At last count — the total was revised upward by 2.4 million last week — as many as 147.9 million consumers were affected by the cyberattack at Equifax, which was revealed last September. The personal information compromised inside breach include names, birth dates, Social Security numbers, addresses as well as some driver’s license numbers.
The congressional effort to require free freezes can be part of a larger measure, S. 2155, which rolls back some banking regulations put in place after the financial crisis which rocked the U.S. economy a decade ago. While consumer advocates have long sought free credit freezes, they are opposed to This kind of provision being part of a bill which eases regulatory requirements as well as oversight of banks as well as mortgage lenders.
“I think free freezes are Great, however not when the item’s part of a bill with additional things which puts consumers as well as the economy at risk,” said Mike Litt, consumer campaign director at consumer advocacy group U.S. PIRG.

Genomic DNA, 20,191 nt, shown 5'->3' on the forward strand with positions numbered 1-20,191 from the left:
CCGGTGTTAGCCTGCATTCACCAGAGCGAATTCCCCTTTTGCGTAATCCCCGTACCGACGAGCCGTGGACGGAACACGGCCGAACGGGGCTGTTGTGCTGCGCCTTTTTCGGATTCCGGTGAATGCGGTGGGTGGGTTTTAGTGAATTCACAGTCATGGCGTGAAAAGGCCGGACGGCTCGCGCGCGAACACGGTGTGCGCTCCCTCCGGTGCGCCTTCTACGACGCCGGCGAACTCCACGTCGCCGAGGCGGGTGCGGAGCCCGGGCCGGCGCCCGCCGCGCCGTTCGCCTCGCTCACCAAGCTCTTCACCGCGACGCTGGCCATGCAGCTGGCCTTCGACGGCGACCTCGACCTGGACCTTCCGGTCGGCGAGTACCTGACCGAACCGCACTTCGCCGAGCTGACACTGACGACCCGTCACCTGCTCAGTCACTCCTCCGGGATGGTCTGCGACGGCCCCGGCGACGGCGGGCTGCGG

Supporters of the bill, however, say the item will make the item easier for consumers to access loans as well as will encourage economic growth.
Litt also said which by imposing a national standard for credit freezes, the item prevents states coming from taking additional steps to give consumers better control of their own credit reports. Additionally, the provision does not require passwords or PINs — only identifying information — when a freeze can be lifted, which Litt said could make the item easier for criminals to access your credit report.